This week was a somewhat jarring episode of House of the Dragon with a leap 10 years into the future. While most of the cast stayed the same, the show recast its two leads with actresses about ten years older than their predecessors. Milly Alcock was replaced as Rhaenyra by Emma D’Arcy and Emily Carey was replaced as Alicent by Olivia Cooke.
While I don’t think anyone has much to criticize about the performances of the new cast members, there is a sense that the show lost something by replacing its two young, talented actresses that fans had been getting to know over the first five episodes. There has been some hope that we might see them again in some sort of flashback in future episodes or seasons, and now the showrunner of House of the Dragon is commenting on that possibility. For now, it doesn’t seem like very good news.
“I mean, look, I don’t know,” showrunner Ryan Condal told Variety, saying that young Rhaenyra and Alicent “are not a part of the story that we’re telling, yet. That’s not a thing that we’re doing right now.”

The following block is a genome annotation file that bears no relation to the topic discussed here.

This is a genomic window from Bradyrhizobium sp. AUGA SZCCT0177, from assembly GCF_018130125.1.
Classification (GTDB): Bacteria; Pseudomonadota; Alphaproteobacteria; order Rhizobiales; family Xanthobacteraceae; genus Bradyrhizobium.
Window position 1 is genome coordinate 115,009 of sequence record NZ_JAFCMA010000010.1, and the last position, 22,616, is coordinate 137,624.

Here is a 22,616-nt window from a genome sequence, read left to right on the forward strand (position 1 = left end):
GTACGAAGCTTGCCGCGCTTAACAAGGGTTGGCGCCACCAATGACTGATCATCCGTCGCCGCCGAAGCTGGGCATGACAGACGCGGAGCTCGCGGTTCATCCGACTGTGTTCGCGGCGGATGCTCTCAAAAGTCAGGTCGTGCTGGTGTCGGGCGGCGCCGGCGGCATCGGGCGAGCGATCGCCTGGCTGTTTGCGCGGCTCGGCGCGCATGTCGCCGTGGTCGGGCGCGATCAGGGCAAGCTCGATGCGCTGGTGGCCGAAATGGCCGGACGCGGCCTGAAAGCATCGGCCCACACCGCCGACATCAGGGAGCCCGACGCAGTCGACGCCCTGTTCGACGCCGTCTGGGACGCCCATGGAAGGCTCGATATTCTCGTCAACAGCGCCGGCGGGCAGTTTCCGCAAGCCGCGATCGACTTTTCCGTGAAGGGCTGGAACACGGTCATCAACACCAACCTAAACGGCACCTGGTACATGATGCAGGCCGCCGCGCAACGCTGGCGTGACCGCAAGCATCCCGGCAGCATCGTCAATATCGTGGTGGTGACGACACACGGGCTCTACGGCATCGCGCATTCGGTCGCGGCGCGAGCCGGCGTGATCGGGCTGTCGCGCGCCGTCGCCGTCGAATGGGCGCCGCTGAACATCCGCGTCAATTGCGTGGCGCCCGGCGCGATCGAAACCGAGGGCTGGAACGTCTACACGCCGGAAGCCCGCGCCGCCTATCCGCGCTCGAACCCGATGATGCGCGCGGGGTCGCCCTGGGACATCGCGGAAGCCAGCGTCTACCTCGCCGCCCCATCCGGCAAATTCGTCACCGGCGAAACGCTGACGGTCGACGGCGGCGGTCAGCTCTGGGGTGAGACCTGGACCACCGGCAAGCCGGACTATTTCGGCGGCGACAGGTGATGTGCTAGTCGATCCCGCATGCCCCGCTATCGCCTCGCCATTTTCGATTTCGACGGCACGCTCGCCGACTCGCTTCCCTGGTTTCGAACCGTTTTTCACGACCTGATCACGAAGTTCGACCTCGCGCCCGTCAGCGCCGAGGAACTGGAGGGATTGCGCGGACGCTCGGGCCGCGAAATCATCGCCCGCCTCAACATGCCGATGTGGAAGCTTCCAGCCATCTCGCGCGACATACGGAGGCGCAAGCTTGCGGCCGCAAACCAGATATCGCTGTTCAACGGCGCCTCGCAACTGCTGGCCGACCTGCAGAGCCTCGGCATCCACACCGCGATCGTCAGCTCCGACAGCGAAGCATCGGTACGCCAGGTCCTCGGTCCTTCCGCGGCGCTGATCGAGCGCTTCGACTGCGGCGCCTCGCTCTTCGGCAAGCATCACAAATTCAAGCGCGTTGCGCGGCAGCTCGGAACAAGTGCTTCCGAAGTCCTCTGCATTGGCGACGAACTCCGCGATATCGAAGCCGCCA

He goes on to talk about how Game of Thrones is not a series that generally does all that many flashbacks, though it’s not impossible, and he doesn’t want to fully rule it out.
“There are things that we haven’t fully sorted out,” Condal said. “I’m not closing the door on anything. So there, how’s that for an answer?”
Still, if they do return, it would likely be for no more than a brief cameo. I do wonder if the writers of House of the Dragon knew how attached audiences would get to the initial actresses, and whether many would find it hard to flip over to new ones that had been recast. One of the issues is that it feels odd that some have been recast, while others haven’t. It’s weird, I would say, to have the also somewhat young Ser Cristen played by the same actor, just with a haircut, while his former lover Rhaneyra is recast entirely.
But this has always been the nature of the story House of the Dragon is trying to adapt from Martin’s original work, which takes place over the span of nearly three decades, by the time the tale is done. It’s just a big break from Game of Thrones where we saw its young actors literally grow up over the course of nearly ten years of that show, but House of the Dragon may not even have a story to tell with these characters past next season, so that option wasn’t really there, if the story needed to be moved along.
I have no doubt that both Alcock and Carey will have their pick of roles in the future here now that their time on House of the Dragon seems mostly wrapped, flashback re-appearance or not. I suppose it’s a good thing that their performances stood out so much that fans were this upset to see them go, but such is the nature of the adaptation at play here.